Here’s a thought experiment for you.
Just imagine four businesses. They are all competing to create a product in the same market to solve the same problem.
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Each of these four companies and their staff are alike in every way. They have similar staff with similar qualifications and similar temperaments.
All four of the businesses also consist of four key teams: The accountants, the sales and marketing team, the designers and the developers.
Each team has roughly the same number of staff.
Now, here’s the big difference between the four businesses: In each, a different team is in charge of the product creation process.
In company A, it’s the sales and marketing team that leads the process. They conduct market research on what their consumers or customers are after. The designers are given a strict brief, as are the developers – one potentially pre-determined by the ad copy. Meanwhile the accountants’ job is to somehow make it all viable at a price point pre-determined to maximise sales.
In company B, it’s the developers who are in charge. They engineer a solution to the problem. The designers are tasked with putting their engineering work in a box, the accountants keep tabs on the cost and the marketers sell it.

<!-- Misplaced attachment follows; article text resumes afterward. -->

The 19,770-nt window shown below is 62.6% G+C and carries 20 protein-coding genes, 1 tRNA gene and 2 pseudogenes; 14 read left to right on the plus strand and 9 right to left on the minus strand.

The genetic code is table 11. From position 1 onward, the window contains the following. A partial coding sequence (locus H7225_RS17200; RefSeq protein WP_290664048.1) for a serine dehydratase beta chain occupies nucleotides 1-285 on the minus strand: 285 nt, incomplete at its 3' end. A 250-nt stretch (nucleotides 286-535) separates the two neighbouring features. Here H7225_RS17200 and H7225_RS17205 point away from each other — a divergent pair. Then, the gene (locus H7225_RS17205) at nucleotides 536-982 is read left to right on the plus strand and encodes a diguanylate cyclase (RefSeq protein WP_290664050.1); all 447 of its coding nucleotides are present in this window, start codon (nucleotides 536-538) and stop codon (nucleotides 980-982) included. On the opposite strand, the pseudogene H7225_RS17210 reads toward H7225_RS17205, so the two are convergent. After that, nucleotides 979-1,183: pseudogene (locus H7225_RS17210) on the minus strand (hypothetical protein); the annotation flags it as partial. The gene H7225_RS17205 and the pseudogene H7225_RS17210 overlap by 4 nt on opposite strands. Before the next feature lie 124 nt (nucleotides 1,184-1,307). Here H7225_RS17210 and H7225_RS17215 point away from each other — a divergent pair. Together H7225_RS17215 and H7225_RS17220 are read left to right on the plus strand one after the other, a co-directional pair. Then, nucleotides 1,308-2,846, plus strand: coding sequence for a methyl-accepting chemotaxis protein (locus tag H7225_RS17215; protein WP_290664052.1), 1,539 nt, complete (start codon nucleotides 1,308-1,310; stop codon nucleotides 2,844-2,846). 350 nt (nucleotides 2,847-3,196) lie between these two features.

In company C, the power lies with the designers. They create an elegant, cutting edge design. The engineers make it work. The accountants price it. The sales and marketing staff sell it.
Finally, there’s company D. Here, the accountants run the show. They specify the costs and the materials to minimise production costs and the developers somehow have to make a workable product out of it. Sales and marketing must maximise the margin. The designers deal with a specification to keep costs down.
With everything else being equal, there is a huge difference in the final product these four businesses create.
In turn, despite all else being equal, each of the companies will perform differently in the market.
Whether creating products is primarily viewed as a design, financial, engineering or marketing problem is one of the most fundamental decisions about corporate culture you can set in your organisation. Yet, too often, it’s overlooked.
Well, Old Taskmaster says this: Take a look at your start-up. More importantly, look at how your products are put together, and which discipline gets to make the key decisions along the way. It’s perhaps one of the most powerful ways you can shape your corporate culture.
More importantly, if your strategy calls for (for example) elegant, premium upmarket products, yet your organisation is run by accountants whose primary concern is cost, you need to start intervening to give your designers more say – at the expense of the bean counters.
Get it done – today!